Portal Prelude / Alex Marcolina Interview
Posted by Ryan on 3 December 2012, 18:45 GMT
Over the weekend, Alex "builderboy2005" Marcolina released his TI-83/84+ version of Portal Prelude, a release that is
certain to become an instant classic for calcs. We've been watching him for some time, and he has built up a
nice little library of entertaining, stimulating, and unique bits of software over the past few years. With
Portal Prelude being received as a great success throughout the community, we decided to catch up with Alex to
see where he stands, where he has been, and where he's going from here. Click through to see the full
interview, and make sure to show Alex some serious appreciation for his outstanding work!
ticalc: Let's start out with a little background information. Where are you from, what do you do,
and how did you get into calcs? Tell us about yourself!
Alex: I am from Saratoga, California, and I am currently studying at the University of California Santa Cruz, in the Baskin School
of Engineering, working towards a degree in Computer Science - Game Design. I originally got into calculator
programming my sophomore year of high school. I had had my TI-84+ SE for about a year and I had noticed the
PRGM button before but never knew what to do with it. In my sophomore year trigonometry textbook there was a
simple example of how to program a simple Quadratic Solver, which finally piqued my interest in that little
PRGM button enough to figure out how to use it. I spent the rest of the semester making math programs for
everyone in the class, and the second semester making small "screensaver" programs with the pixel commands.
After about a year, I finally figured out how to use "getkey", and that was when I started making games. Not
long after that, I released my first Basic game ever, the original Portal.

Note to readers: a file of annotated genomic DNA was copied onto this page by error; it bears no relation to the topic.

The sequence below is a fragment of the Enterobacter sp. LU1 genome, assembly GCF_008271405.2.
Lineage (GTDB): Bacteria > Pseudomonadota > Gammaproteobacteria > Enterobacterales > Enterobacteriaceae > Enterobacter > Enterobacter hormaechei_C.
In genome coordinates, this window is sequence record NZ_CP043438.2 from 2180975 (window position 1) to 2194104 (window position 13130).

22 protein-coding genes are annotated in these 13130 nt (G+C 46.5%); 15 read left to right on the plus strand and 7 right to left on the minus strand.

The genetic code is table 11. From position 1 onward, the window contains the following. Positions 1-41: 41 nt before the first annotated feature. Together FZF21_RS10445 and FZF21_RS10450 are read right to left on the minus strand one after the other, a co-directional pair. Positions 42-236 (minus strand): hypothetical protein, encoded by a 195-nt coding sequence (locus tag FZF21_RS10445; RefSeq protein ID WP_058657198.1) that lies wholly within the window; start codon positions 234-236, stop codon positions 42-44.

ticalc: Let's talk about your latest release: Portal Prelude. You have stated that it was in a state
of development in one form or another for around 3 years. Can you give us a broad overview of what the
development process was like for you?
Alex: I always start development of a game with the engine first. Interestingly, I got the portal
mechanics finished within the very first day I worked on the project! I spent the next few months implementing
the 3 major components of the game: buttons, cubes, and plasma balls. It was around this time that I started
running into memory problems, which was the largest thing responsible for the long production time (besides a
lack of free time!). The fact was that I wanted a game that wasn't just a levelpa-ck, but was like Portal in
that it was a puzzle game filled with a story that you could follow along. For the longest time, I couldn't
see how that would be possible given the memory limitations that I was hitting. Both the switch to [Flash] App
form and the compromise in term of how much story I was attempting to put into the game was what allowed the
game to be finished.
ticalc: For Portal Prelude, the animation is extremely well-executed (I am quite obsessed with
that death animation), and you used some very clever visual tricks to enhance to presentation (e.g., the
"elevator" animations). What is your artistic process like for the sprites and animation with consideration
the display constraints imposed by the TI-83/84 display?
Alex: Usually the animations start from something that I want to implement and continue as I make
compromises to deal with the limitations of the hardware to end up with something that satisfies me. I think
it is important to start at what you want rather than what is possible, that way you don't lose sight of what
you wanted to create in the first place. It's just important to be able to make the compromises that allow
your vision to become reality.
ticalc: You have demonstrated a proficiency for coding physics in the past. Was Portal Prelude a big
step away from something such as the Chainfire library in terms of implementing the physics?
Alex: Actually, I would say it was the other way around. Portal Prelude was one of the earliest
exploration into calculator physics for me, and things like Chainfire and Zedd were only started after I had